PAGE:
1,100 mining claims next to the Grand Canyon

The Grand Canyon is one of the world’s natural wonders. From its jagged cliffs to the winding Colorado River that runs through it — from the geologic history written on its walls to the 25 native species sheltered in its caverns. 

But this national treasure is at risk: Mining companies have staked roughly 1,100 uranium mining claims within just five miles of Grand Canyon National Park. Toxic uranium mining poses a serious threat of contamination to the park itself, and to the 25 million people who drink water from the Colorado River.

Interior Dept. backs ban on mining near Grand Canyon

Our staff and members are tackling the threat. When we alerted our online activist network to the threat to the Grand Canyon, people sprang into action. We mobilized more than 300,000 Americans to demand stronger protections for the canyon. 

In July, Anna Aurilio, director of our Washington office, released a report on the risks of mining near the canyon. "Grand Canyon At Risk" exposed the devastating legacy of mining near the canyon and throughout the west. 

With your activism and our advocacy, we can protect the Grand Canyon and our drinking water

Your activism and our advocacy are a powerful combination. Thanks in part to our efforts, Interior Secretary Ken Salazar announced that he would consider a plan to put 1 million acres around the park off limits to mining for 20 years. 

But mining companies and their allies in Congress haven’t given up the fight — and neither can we.

Some lawmakers in Wasington, D.C., are backing a bill that would prevent the administration from protecting the Grand Canyon. We need you to get involved if we’re going to defend the Canyon once and for all. 

If enough of us speak out, we can ensure the Grand Canyon is protected. Join us today. 

Issue updates

News Release | Environment America

Just-Passed House Tax Bill would Doom America to a Dirty Energy Future

Today, the U.S. House of Representatives passed their tax bill that slashes incentives for clean energy sources such as wind and solar and electric vehicles, while maintaining most of the permanent oil incentives and extending nuclear tax breaks. Environment America's DC Office Director Anna Aurilio issued the following statement in response:

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News Release | Environment America

Senate budget sells out our environment, health, and the treasured arctic national wildlife refuge

The Senate just passed their budget resolution for 2018. In response, Jennie Olson at Environment America, issued the following statement: “The Senate budget makes drastic cuts to some of our most vital programs that protect our air, water, and families’ health. In addition, the Senate budget attempts to sell out our public lands to polluters by including instructions to the Senate Natural Resources Committee that would ultimately allow drilling in the pristine Arctic National Wildlife Refuge.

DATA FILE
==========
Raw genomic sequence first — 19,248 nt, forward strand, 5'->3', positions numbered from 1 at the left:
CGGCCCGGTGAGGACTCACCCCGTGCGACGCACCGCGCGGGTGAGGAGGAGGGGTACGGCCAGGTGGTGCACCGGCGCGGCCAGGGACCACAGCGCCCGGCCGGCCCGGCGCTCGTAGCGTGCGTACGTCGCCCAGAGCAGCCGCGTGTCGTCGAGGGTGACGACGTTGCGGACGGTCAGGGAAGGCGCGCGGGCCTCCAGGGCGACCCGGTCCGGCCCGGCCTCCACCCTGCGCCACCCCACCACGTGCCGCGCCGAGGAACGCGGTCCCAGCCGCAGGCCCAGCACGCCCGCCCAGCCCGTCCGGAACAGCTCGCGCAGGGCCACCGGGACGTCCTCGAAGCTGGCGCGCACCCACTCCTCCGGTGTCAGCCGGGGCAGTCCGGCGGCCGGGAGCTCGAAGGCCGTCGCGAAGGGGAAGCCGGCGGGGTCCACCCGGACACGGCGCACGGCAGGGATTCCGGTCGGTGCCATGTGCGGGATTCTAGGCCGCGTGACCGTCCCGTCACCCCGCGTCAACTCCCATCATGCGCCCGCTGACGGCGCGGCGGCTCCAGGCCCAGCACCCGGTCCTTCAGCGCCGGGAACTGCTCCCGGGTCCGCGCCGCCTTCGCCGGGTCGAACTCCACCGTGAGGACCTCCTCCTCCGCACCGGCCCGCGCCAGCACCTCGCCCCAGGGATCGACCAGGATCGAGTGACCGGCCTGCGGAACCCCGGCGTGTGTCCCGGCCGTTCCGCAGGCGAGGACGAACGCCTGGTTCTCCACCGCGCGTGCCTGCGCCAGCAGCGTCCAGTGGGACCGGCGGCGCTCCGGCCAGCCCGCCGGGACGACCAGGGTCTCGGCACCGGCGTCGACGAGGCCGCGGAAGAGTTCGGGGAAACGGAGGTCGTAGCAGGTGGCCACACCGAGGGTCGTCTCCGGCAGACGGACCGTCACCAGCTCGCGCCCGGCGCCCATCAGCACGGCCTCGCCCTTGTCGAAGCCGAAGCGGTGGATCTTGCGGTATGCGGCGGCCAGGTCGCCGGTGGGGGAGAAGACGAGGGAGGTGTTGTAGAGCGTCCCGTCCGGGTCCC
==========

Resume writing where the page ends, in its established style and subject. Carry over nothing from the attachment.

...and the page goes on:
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Report | Environment Nevada

Trashing our Treasures: Congressional Assault on the Best of America

National parks, forests and public lands are essential for maintaining healthy ecosystems, safeguarding our waterways, cleaning up the air we breathe, protecting wildlife habitat, and providing opportunities for Americans to connect with the outdoors.

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News Release | Environment Nevada

Great Basin National Park is at risk of development and resource exploitation

Environment Nevada released a new report today revealing that pristine areas in Great Basin National Park could be at risk of development and resource exploitation if bills moving through the House of Representatives are signed into law.  

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Report | Environment Nevada

Grand Canyon At Risk: Uranium mining doesn't belong near our national treasures

Uranium mining—which often requires vast open pits, spreads radioactive dust through the air, and leaks radioactivity and toxic chemicals into the environment—is among the riskiest industrial activities in the world. Every uranium mine ever operated in the United States has required some degree of toxic waste cleanup, and the worst have sickened dozens of people, contaminated miles of rivers and streams, and required the cleanup of hundreds of acres of land.

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